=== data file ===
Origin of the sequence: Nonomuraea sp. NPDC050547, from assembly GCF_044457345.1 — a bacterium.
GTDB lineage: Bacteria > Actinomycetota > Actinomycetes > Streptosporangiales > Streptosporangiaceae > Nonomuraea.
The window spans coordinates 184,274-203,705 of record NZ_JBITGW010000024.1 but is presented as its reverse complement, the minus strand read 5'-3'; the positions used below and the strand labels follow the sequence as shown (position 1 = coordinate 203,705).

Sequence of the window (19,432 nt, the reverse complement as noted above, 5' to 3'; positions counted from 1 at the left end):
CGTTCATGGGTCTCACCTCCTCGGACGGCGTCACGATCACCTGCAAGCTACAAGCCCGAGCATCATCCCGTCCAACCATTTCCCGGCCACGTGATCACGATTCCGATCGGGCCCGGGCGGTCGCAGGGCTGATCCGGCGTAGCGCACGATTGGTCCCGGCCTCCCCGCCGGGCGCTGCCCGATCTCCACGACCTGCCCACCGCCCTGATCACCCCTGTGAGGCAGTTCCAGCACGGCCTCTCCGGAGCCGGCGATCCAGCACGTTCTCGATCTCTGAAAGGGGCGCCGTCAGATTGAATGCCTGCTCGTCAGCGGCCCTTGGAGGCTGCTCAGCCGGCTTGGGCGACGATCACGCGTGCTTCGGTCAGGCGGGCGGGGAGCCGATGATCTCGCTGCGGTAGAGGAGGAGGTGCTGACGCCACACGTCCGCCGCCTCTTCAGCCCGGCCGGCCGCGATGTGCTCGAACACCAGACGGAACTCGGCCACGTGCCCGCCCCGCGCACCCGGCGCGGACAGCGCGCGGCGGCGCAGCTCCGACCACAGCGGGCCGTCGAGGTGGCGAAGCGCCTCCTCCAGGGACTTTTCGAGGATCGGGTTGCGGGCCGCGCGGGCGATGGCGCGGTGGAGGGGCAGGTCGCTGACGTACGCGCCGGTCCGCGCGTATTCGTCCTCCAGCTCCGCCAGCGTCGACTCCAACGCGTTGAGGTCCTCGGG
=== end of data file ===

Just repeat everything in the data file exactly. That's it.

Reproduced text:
Origin of the sequence: Nonomuraea sp. NPDC050547, from assembly GCF_044457345.1 — a bacterium.
GTDB lineage: Bacteria > Actinomycetota > Actinomycetes > Streptosporangiales > Streptosporangiaceae > Nonomuraea.
The window spans coordinates 184,274-203,705 of record NZ_JBITGW010000024.1 but is presented as its reverse complement, the minus strand read 5'-3'; the positions used below and the strand labels follow the sequence as shown (position 1 = coordinate 203,705).

Sequence of the window (19,432 nt, the reverse complement as noted above, 5' to 3'; positions counted from 1 at the left end):
CGTTCATGGGTCTCACCTCCTCGGACGGCGTCACGATCACCTGCAAGCTACAAGCCCGAGCATCATCCCGTCCAACCATTTCCCGGCCACGTGATCACGATTCCGATCGGGCCCGGGCGGTCGCAGGGCTGATCCGGCGTAGCGCACGATTGGTCCCGGCCTCCCCGCCGGGCGCTGCCCGATCTCCACGACCTGCCCACCGCCCTGATCACCCCTGTGAGGCAGTTCCAGCACGGCCTCTCCGGAGCCGGCGATCCAGCACGTTCTCGATCTCTGAAAGGGGCGCCGTCAGATTGAATGCCTGCTCGTCAGCGGCCCTTGGAGGCTGCTCAGCCGGCTTGGGCGACGATCACGCGTGCTTCGGTCAGGCGGGCGGGGAGCCGATGATCTCGCTGCGGTAGAGGAGGAGGTGCTGACGCCACACGTCCGCCGCCTCTTCAGCCCGGCCGGCCGCGATGTGCTCGAACACCAGACGGAACTCGGCCACGTGCCCGCCCCGCGCACCCGGCGCGGACAGCGCGCGGCGGCGCAGCTCCGACCACAGCGGGCCGTCGAGGTGGCGAAGCGCCTCCTCCAGGGACTTTTCGAGGATCGGGTTGCGGGCCGCGCGGGCGATGGCGCGGTGGAGGGGCAGGTCGCTGACGTACGCGCCGGTCCGCGCGTATTCGTCCTCCAGCTCCGCCAGCGTCGACTCCAACGCGTTGAGGTCCTCGGG